For years, Venezuela has had a fixed exchange-rate regime. The Chávez administration, eager to control every aspect of life in Venezuela, decided who got how many dollars, and at what prices. Currently, the fixed exchange rate is 6.3 bolívars (BsF) per dollar. A parallel “auction” system is selling dollars at BsF 12, and the black-market rate currently hovers around BsF 23 per dollar.
These deep distortions are the reason why Venezuelans are suffering some of their worst shortages in years. Long accustomed to subsidized greenbacks for importing nearly everything, Venezuelans now find dollars harder to come by. However, the government has other priorities: oil production is stuck or declining, and with the nation’s refineries in bad shape, Venezuela needs to import refined products such as gasoline, which the government practically gives away for free.
Importers lucky enough to access dollars at the BsF 6.3 rate find it very tempting to sell the same dollars at the black market rate instead of using them for their intended use—importing basic staples. That is one of the main reasons why Venezuelans´ shelves are empty.
Untangling this economic crisis will require the skills of a deft politician—something Maduro clearly is not. Likewise, doing away with the regressive gasoline subsidies that threaten to bring down the state’s finances will require a national consensus that seems impossible right now. Meanwhile, generating enough confidence to spruce up private investment is simply not in the cards for Venezuela.
Mr. Maduro is likely to find that Mr. Capriles and the pot-banging opposition are the least of his problems.
Durante la última década los venezolanos han vivido cada contienda electoral como una batalla en la que se juegan la vida o la muerte. Tal vez influenciados por el peso del pasado libertario, o por continuar bajo la mirada de una docena de próceres cuyas efigies aún se alzan en la explanada militar que antecede al principal fuerte de la capital, en la Venezuela de estos días los ciudadanos están inmersos en “una lucha” o “una cruzada”, dependiendo de la tendencia política de preferencia.
Este domingo 14 de abril, casi 15 millones de electores decidieron quien gobernará el país por los próximos seis años. A 39 días de la muerte del ex presidente, Hugo Chávez, los venezolanos se debatieron entre continuar el legado del polémico líder, dando un voto de confianza en su “hijo” político, o iniciar un viraje de la mano del opositor Henrique Capriles Radonski, quien ya fuese derrotado por Chávez en los pasados comicios presidenciales de octubre de 2012.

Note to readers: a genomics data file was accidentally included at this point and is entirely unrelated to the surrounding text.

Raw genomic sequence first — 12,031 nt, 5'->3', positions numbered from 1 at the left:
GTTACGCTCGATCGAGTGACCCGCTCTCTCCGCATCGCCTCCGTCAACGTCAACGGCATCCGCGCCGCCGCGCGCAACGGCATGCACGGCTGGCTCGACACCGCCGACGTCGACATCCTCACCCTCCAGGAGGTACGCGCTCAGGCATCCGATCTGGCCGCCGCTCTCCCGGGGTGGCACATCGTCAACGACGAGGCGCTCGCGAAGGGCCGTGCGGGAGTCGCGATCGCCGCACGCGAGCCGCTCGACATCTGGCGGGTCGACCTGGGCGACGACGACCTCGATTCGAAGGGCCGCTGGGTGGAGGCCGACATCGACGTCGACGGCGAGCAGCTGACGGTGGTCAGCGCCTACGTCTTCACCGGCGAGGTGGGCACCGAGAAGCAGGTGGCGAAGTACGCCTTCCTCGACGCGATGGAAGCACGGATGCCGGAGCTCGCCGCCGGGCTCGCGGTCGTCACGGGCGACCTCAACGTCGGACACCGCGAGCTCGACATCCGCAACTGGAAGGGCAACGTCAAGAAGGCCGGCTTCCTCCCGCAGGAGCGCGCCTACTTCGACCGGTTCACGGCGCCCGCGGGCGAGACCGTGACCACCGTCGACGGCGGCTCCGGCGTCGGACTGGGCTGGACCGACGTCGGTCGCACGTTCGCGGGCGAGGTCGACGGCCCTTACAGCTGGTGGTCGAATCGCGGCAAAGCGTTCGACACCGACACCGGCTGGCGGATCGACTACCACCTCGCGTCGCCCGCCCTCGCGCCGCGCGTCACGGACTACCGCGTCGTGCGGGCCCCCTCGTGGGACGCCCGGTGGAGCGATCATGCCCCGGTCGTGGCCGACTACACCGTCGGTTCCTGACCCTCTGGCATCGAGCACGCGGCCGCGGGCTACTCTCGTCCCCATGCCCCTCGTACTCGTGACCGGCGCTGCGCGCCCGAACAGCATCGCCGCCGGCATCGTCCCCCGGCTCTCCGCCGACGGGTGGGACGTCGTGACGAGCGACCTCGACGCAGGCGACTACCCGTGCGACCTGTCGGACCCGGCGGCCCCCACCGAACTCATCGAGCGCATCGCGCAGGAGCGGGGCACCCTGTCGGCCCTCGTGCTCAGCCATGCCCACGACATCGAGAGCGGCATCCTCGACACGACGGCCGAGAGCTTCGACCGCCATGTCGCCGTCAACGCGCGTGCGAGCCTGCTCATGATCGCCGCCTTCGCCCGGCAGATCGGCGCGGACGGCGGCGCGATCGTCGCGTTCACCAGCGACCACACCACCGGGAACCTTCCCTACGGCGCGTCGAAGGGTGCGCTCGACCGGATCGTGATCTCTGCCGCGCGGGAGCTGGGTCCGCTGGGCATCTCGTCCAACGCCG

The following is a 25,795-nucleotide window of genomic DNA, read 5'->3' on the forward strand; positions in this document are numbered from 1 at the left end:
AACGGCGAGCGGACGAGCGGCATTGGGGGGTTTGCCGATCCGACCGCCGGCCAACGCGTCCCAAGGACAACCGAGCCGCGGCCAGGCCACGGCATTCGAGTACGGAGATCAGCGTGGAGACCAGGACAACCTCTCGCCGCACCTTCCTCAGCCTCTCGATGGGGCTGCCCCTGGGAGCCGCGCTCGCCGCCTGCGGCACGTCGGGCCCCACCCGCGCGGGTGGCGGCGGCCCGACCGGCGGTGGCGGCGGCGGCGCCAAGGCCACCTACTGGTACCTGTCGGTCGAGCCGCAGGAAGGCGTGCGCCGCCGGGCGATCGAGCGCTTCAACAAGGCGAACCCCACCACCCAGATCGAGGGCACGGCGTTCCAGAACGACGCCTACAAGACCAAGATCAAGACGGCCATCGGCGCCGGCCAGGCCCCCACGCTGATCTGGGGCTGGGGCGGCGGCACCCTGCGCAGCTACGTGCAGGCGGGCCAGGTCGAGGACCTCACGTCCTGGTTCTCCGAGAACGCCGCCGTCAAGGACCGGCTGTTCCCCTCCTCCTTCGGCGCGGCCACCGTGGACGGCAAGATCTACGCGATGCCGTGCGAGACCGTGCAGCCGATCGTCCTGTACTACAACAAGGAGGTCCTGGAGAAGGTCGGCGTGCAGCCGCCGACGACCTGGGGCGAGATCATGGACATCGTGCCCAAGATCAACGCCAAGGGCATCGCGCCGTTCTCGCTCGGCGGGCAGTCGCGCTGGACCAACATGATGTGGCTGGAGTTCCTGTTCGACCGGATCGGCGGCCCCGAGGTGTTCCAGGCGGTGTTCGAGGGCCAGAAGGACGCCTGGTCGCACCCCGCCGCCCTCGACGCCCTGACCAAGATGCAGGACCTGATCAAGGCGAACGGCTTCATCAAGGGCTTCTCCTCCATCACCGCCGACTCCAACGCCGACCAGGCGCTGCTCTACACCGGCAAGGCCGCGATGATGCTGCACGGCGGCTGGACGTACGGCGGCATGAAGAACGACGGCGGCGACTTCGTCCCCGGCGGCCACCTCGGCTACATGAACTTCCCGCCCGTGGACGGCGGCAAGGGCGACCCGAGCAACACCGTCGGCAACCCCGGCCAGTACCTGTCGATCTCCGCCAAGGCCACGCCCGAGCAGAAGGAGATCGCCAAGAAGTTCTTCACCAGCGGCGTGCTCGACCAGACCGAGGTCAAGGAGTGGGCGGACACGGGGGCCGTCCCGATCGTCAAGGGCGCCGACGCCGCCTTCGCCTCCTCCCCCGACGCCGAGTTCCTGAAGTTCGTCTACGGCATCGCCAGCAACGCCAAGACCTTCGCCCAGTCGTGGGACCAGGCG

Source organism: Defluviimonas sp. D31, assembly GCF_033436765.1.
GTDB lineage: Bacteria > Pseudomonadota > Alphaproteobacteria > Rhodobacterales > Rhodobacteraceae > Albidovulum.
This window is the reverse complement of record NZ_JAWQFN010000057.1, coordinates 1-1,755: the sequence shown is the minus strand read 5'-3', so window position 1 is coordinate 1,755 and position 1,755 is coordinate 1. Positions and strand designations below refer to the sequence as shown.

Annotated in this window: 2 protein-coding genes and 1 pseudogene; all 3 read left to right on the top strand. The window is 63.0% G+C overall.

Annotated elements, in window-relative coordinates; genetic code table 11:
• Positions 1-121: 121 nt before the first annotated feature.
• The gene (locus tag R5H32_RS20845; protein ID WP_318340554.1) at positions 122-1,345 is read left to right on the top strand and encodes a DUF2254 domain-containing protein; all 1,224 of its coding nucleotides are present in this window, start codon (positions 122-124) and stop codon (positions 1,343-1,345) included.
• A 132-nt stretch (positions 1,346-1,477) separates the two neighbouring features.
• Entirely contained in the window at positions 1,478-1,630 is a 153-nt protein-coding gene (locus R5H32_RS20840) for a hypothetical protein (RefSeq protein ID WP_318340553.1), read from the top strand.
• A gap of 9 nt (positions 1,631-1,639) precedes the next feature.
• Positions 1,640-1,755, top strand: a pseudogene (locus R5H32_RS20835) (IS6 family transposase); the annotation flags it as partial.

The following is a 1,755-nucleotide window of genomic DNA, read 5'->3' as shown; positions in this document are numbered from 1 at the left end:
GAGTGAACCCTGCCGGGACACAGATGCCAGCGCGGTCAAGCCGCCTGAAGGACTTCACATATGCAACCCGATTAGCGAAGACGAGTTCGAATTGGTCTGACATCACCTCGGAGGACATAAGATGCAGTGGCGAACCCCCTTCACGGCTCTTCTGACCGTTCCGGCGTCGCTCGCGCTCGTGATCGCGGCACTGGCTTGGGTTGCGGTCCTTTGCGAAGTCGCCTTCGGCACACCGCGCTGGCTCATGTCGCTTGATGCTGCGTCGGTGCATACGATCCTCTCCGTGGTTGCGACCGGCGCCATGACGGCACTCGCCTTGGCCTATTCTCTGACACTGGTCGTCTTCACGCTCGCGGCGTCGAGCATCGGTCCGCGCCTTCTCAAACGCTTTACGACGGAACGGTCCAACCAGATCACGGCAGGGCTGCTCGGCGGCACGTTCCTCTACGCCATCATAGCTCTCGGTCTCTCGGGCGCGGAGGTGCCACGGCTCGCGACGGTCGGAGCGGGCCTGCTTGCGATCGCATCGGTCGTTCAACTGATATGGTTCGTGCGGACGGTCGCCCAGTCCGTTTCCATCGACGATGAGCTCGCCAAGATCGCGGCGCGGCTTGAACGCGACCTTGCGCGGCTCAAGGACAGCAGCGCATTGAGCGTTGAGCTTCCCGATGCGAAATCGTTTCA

Durante la frenética campaña electoral de 10 días, ambos candidatos recorrieron el país, visitando hasta tres estados diferentes por día. El discurso, centrado en ataques de índole personal e invocaciones emocionales, careció de propuestas para temas centrales que afectan a la Venezuela contemporánea: inseguridad, desabastecimiento de alimentos y productos, inflación y fallas en los servicios.
De lejos, es la inseguridad el principal reclamo de los venezolanos. El año pasado, de acuerdo con cifras del Observatorio Venezolano de Violencia—ONG especialidad en criminalidad— 21.692 personas fueron asesinadas en el país, elevando la tasa de homicidios a 73 por cada 100 mil, casi el triple de países como México o Brasil. Por su parte, el Ministerio de Interior y Justicia habla de 16 mil.
The whirlwind presidential campaign between Nicolás Maduro and Henrique Capriles Radonski is now officially over in Venezuela. After a rapid 10 days of marches and packed political rallies, the campaign closed Thursday night as hundreds of thousands of Venezuelans gathered in streets across the country in massive displays of support for each of the rival candidates.
Maduro, the chosen successor of the late Venezuelan President Hugo Chávez who inherits Chávez’s ruling political party, the Partido Socialista Unido de Venezuela (United Socialist Party of Venezuela—PSUV), closed his campaign in Caracas, filling seven of the largest avenues in the capital city with supporters from all over the country.
Capriles, the former governor of the state of Miranda and now the unrivaled leader of the Venezuelan opposition, finished his race in Barquisimeto, the capital of one of three states currently held by the opposition, in what was the largest public event to ever take place in that part of the country.
Now the campaign is over and Venezuelans around the world wait anxiously to vote on Sunday.
El 8 de diciembre de 2012, algo cambió en Venezuela. En una alocución pública nacional, Hugo Chávez anunció al país su partida a Cuba para someterse a una operación delicada, justo dos meses después de haber sido reelecto como presidente. Intuyendo lo que podría suceder ante su ausencia, designó como candidato presidencial de su partido a Nicolás Maduro, quien en ese momento fungía como vicepresidente de la República.